I have been using Google Chrome as my default browser since 2009. I liked its lightweight nature, clear bookmark bar, apps–and most of all–speed.
One of the most important parts was the Omnibox which allowed you to search Google (or indeed any other search engine) from the address bar just by typing your query in there. It has probably over the years saved me quite a significant amount of time.
However, recently it has been running very slowly indeed. Chrome in general was still running very smoothly and quickly. However, the Omnibox was sluggish often taking several seconds to registers my key presses. It never crashed; it was just slow. (more…)
UPDATE: Since I posted this BambooDIRT has been updated with a new website and logo. Same functionality and top notch curating, however.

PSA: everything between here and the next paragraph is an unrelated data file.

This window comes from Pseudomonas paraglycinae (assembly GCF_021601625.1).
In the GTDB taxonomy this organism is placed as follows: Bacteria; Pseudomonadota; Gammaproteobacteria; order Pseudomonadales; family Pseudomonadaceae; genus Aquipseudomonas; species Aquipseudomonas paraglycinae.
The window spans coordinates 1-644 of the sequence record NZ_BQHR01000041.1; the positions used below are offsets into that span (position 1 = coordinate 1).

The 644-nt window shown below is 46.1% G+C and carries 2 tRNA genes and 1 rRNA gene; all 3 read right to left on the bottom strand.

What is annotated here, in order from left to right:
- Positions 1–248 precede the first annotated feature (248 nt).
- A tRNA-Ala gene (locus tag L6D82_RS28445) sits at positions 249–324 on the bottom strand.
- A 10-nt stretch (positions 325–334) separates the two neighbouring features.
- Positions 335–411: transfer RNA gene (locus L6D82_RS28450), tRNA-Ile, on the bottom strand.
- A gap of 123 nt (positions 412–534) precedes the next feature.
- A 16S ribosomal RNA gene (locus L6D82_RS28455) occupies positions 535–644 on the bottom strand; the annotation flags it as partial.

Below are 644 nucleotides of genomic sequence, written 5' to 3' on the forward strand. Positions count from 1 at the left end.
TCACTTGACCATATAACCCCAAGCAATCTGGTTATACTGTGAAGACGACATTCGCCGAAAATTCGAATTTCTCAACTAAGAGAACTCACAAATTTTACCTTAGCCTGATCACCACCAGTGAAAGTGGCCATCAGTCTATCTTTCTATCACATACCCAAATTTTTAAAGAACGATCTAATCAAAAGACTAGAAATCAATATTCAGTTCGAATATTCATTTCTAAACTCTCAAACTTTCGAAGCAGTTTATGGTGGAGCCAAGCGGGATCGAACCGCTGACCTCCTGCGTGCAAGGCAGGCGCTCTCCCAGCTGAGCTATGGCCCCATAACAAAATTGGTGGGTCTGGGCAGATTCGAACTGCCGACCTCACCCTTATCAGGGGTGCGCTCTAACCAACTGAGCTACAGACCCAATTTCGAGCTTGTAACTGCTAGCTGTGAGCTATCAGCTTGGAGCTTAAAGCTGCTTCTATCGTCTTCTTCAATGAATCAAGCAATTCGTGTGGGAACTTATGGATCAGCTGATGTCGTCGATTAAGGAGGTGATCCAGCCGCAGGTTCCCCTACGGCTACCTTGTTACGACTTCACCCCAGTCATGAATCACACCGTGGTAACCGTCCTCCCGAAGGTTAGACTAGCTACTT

There are a huge number of digital tools for digital humanists to sink their teeth into (see for example my post on “Digital Humanities research resources you should know about“). It is unfortunate that–and I am sure I am not alone in this–it is often only through serendipity that you come across them.
Sometimes, sadly, serendipity is rather slow working and slightly slap-dash in her delivery. That is why I am rather excited to have bumped into the Bamboo DiRT site. The site describes itself as a “registry of digital research tools for scholarly use” and it certainly include a large number of excellent digital tools for humanities scholars to take advantage of. (more…)
One of my favourite 19th and 20th century publications is the satirical magazine Punch. However, it is often hard to find the volumes for the magazine despite the fact that most are available somewhere online. As a result, I have tried to compile a list of the volumes I have found over time.
Currently I have only compiled them for the period to which I am chiefly concerned (from 1870 to 1919). However, if I have time or the inclination this may well expand. (more…)